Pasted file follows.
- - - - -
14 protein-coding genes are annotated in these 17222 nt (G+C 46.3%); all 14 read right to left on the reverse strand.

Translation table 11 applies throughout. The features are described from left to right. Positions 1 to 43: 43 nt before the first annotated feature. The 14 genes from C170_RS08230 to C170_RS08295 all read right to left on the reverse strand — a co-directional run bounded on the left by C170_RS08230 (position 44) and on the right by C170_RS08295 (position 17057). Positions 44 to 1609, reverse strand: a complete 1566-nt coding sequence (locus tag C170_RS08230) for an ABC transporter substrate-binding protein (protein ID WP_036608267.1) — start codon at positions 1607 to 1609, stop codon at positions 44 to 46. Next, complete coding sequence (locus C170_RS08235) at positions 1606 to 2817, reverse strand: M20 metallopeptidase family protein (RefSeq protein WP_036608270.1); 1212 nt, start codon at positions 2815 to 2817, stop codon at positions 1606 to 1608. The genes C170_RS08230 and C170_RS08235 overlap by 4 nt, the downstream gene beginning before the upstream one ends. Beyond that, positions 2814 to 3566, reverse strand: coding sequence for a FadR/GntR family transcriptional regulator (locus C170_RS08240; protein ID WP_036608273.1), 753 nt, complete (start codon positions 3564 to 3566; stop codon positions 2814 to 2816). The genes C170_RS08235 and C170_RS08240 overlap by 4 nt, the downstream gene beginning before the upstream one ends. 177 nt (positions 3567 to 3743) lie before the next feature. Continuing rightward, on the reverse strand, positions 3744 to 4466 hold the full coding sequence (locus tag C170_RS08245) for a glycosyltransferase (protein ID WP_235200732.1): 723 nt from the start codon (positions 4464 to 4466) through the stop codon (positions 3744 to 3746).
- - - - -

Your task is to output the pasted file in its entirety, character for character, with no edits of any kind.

14 protein-coding genes are annotated in these 17222 nt (G+C 46.3%); all 14 read right to left on the reverse strand.

Translation table 11 applies throughout. The features are described from left to right. Positions 1 to 43: 43 nt before the first annotated feature. The 14 genes from C170_RS08230 to C170_RS08295 all read right to left on the reverse strand — a co-directional run bounded on the left by C170_RS08230 (position 44) and on the right by C170_RS08295 (position 17057). Positions 44 to 1609, reverse strand: a complete 1566-nt coding sequence (locus tag C170_RS08230) for an ABC transporter substrate-binding protein (protein ID WP_036608267.1) — start codon at positions 1607 to 1609, stop codon at positions 44 to 46. Next, complete coding sequence (locus C170_RS08235) at positions 1606 to 2817, reverse strand: M20 metallopeptidase family protein (RefSeq protein WP_036608270.1); 1212 nt, start codon at positions 2815 to 2817, stop codon at positions 1606 to 1608. The genes C170_RS08230 and C170_RS08235 overlap by 4 nt, the downstream gene beginning before the upstream one ends. Beyond that, positions 2814 to 3566, reverse strand: coding sequence for a FadR/GntR family transcriptional regulator (locus C170_RS08240; protein ID WP_036608273.1), 753 nt, complete (start codon positions 3564 to 3566; stop codon positions 2814 to 2816). The genes C170_RS08235 and C170_RS08240 overlap by 4 nt, the downstream gene beginning before the upstream one ends. 177 nt (positions 3567 to 3743) lie before the next feature. Continuing rightward, on the reverse strand, positions 3744 to 4466 hold the full coding sequence (locus tag C170_RS08245) for a glycosyltransferase (protein ID WP_235200732.1): 723 nt from the start codon (positions 4464 to 4466) through the stop codon (positions 3744 to 3746).